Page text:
HOOVER, Ala. — Joe Burrow will always be an Ohioan through and through, but he officially became a Louisianan on a Monday afternoon in Hoover, Ala.
LSU’s returning quarterback was taking questions from reporters in a crowded suite to begin his run through the talking gauntlet that is SEC Media Days.
The conversation shifted to Hurricane Barry, which had washed over the Gulf Coast the weekend before. Burrow’s assessment of his first major storm since moving south couldn’t have been more spot on if he said it in Cajun French.
“First hurricane this weekend. Let’s go, baby,” Burrow said. “It was very underwhelming though. Everybody is hyping it up on twitter and on the news, and it was like a drizzle for four days.”
There are parts of life in Louisiana that Burrow freely admits he’s still getting used to since transferring from Ohio State some 14 months ago. First off, there is no getting used to the heat. Burrow put on extra weight this offseason to counteract how much he sweated out in year one.
Louisiana cuisine is better than whatever people eat in Ohio. There’s no debating that. Burrow learned quickly that people down here aren’t big on salad, so he eats his salads in private to avoid ridicule. He describes Louisiana’s liberal open container laws with an endearing wonderment.
Speaking of drinking, Burrow had no idea that hurricane parties were a thing until this past weekend. It’s not like people in Ohio get together for drinks every time the forecast calls for a foot or more of snow.
“I did not go to the hurricane party,” Burrow laughed. “Unfortunately I lost internet, so I couldn’t play video games. So I watched a lot of physics YouTube videos. I’m very interested in astrophysics, quantum physics, relativity and that kind of stuff. I watched hours on hours of YouTube videos.”
Burrow, who showed up in Hoover wearing Road Runner socks, is certainly a character off the field. The quarterback has thoughts on all subjects ranging from Space Jam to black holes, and he’s been much more forthcoming going into year two as LSU’s starting quarterback.
That’s not how he became the leader of a 10-win team, though.
It was all business when Burrow arrived on campus as the ballyhooed savior last summer. It can be an awkward trying to assimilate into a locker room as the new guy, but Burrow defused the situation by keeping his mouth shut and showing his teammates that he was there to work.
“We were doing a conditioning test his first couple weeks, and he crushed it,” safety Grant Delpit recalled. “He was ahead of everybody. That definitely showed us that he’s here for business and trying to be our QB1. He earned our respect quickly, and it’s took off from there.”
Burrow came to Baton Rouge in search of a chance to prove he could be a starting quarterback after years of backing up JT Barrett at Ohio State. The leadership aspect just sort of comes with the territory.
But that doesn’t mean it happened overnight. Burrow won the job outright in fall camp, but he admits he couldn’t have named every player on the roster going into the season opener against Miami in Dallas. One year on the job has made all the difference in that regard.
“It’s been like night and day for me,” Burrow said. “Last summer I didn’t know if I was ever going to be a starting quarterback in college. This year, with 13 starts under my belt, I’m coming in wanting to be a leader. I want to make everyone better around me. I’m going into the season with high expectations for myself and my team.”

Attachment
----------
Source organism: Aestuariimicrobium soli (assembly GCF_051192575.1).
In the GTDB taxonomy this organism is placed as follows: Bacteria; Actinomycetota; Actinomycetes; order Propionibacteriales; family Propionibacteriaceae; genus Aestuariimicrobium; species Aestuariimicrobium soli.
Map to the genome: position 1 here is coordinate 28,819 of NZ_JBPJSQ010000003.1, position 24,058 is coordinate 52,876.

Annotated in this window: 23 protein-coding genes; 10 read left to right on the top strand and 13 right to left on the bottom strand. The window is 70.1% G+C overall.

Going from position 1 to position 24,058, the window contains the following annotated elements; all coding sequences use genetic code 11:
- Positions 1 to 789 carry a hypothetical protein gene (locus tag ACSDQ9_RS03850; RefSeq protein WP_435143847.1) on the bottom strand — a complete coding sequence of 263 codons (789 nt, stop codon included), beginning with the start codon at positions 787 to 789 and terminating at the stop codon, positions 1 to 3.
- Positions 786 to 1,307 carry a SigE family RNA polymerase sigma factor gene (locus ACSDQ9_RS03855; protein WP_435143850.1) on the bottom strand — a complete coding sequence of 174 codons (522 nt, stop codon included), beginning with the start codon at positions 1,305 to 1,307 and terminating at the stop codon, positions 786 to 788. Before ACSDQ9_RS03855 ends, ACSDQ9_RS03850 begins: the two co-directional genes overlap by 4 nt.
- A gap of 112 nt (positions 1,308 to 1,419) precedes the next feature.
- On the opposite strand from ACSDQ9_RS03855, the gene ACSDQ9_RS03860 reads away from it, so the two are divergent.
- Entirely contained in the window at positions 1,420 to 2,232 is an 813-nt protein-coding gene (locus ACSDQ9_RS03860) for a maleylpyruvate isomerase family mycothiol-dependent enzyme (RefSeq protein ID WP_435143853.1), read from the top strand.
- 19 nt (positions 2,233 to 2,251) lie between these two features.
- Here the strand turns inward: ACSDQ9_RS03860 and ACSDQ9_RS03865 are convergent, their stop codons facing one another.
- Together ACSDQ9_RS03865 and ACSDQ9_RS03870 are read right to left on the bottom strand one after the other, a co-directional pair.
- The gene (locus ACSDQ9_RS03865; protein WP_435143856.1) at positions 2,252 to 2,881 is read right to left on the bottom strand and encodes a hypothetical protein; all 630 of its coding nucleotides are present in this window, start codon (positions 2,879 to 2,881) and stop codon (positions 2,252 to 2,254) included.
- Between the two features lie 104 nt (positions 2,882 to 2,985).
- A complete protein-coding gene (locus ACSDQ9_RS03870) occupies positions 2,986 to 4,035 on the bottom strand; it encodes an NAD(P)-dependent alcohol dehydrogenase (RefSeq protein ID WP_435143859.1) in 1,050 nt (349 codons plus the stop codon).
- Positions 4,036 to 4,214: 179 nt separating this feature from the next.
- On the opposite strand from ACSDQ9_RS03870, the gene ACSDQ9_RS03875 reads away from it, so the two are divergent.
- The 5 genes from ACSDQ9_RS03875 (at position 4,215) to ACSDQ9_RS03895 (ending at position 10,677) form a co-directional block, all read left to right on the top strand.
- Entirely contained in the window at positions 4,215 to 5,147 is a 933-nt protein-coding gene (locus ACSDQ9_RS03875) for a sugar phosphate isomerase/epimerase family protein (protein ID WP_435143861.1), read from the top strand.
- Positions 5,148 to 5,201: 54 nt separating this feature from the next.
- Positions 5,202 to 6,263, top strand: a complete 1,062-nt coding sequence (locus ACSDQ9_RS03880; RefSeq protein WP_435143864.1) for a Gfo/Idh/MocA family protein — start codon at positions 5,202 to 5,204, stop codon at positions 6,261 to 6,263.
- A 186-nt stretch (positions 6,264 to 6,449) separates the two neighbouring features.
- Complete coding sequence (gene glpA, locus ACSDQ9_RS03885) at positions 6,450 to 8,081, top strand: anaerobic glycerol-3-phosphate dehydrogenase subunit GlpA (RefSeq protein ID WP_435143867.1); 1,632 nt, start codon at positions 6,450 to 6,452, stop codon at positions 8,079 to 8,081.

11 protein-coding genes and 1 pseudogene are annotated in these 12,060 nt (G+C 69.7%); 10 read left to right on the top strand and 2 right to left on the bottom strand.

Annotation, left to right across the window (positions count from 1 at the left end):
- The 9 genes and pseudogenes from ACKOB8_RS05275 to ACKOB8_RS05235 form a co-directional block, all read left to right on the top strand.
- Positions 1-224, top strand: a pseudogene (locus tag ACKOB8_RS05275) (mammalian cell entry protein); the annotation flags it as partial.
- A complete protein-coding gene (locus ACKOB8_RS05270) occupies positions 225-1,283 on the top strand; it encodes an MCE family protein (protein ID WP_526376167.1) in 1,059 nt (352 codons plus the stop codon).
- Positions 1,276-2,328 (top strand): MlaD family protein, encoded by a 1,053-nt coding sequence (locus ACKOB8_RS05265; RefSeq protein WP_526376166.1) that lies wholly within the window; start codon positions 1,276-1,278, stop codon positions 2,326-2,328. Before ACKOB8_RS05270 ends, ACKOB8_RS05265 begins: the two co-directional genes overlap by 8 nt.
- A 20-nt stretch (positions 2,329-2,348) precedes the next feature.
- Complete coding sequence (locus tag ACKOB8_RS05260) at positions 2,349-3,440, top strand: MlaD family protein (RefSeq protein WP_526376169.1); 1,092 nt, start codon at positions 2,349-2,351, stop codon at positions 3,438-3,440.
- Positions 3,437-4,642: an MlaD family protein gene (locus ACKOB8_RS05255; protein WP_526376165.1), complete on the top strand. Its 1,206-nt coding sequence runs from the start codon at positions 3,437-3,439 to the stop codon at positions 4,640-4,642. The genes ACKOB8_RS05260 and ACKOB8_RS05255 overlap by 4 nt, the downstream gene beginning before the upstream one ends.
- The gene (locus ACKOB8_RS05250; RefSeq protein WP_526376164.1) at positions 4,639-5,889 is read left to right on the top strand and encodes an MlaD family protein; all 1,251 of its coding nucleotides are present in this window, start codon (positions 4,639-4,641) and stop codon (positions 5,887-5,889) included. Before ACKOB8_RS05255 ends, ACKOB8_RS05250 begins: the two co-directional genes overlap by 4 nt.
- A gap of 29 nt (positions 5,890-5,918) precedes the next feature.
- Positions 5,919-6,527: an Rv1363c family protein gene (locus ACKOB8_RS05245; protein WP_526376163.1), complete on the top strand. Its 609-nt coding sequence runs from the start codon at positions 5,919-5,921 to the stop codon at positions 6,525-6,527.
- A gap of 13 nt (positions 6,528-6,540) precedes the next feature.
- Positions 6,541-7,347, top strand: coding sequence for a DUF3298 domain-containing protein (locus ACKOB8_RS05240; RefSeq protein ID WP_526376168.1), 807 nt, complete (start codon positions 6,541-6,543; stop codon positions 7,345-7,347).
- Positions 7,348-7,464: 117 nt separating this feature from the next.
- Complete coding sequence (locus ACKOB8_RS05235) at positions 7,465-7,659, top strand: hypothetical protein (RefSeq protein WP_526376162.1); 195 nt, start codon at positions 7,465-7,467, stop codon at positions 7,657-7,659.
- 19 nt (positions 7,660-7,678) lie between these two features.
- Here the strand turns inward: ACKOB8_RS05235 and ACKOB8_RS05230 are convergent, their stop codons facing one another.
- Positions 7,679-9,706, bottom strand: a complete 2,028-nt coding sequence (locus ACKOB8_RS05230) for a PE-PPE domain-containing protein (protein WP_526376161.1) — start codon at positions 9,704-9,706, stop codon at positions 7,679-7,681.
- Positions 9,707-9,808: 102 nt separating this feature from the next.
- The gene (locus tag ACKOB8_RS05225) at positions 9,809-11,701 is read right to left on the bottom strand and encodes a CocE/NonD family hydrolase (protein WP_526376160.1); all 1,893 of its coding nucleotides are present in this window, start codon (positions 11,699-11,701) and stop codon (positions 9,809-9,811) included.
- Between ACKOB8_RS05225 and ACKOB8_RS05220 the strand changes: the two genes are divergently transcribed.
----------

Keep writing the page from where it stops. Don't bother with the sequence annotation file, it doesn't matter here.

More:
LSU coach Ed Orgeron has been a big believer in Burrow for a while now. He more or less bet the future of his program — not to mention his job — on him when he brought the quarterback in as a graduate transfer.
The reason most often cited by Orgeron and LSU players for believing in Burrow is toughness. So much so that his reluctance to slide actually became a talking point in the middle of last season.
Burrow was clutch under fire in a come-from-behind win over Auburn and played brilliantly in a stunning rout of Georgia. His entire body cramped up after carrying the rock 29 times in the seven-overtime classic against Texas A&M.
“I do believe that Joe, if we let him, would run into a brick wall no matter what it took,” Orgeron said. “He’s that tough as a — he has a linebacker mentality.”
We’ll have to take Orgeron’s word for it about the brick wall, but Burrow certainly proved he could get hit by a truck and keep on ticking.
The quarterback got blindsided after throwing a pick-six against UCF in the Fiesta Bowl and popped back up to throw four touchdowns in the MVP-earning performance. His entire team took notice when he got off the ground and began an aerial assault.
“Him being the quarterback, he’s the guy,” center Lloyd Cushenberry said. “He has the confidence. He’s tough. He’s a competitor. You see him get knocked down in the UCF game, he gets right back up and plays a great game. That rubs off on every one of us. That was huge.”
LSU has fully embraced Burrow as its leader through good times and bad, which has allowed Burrow to be comfortable being his own quirky self.
Whether he’s cool, calm and collected in the huddle before a game-winning drive or nerding out all weekend while doing a deep dive on astrophysics, that’s just Joe being Joe.
“I think he’s more open and outspoken now,” Delpit said. “When anybody first gets to a place, they tend to be more quiet than who they really are. He’s loosened up to us. He’s one of the guys. I love him.”
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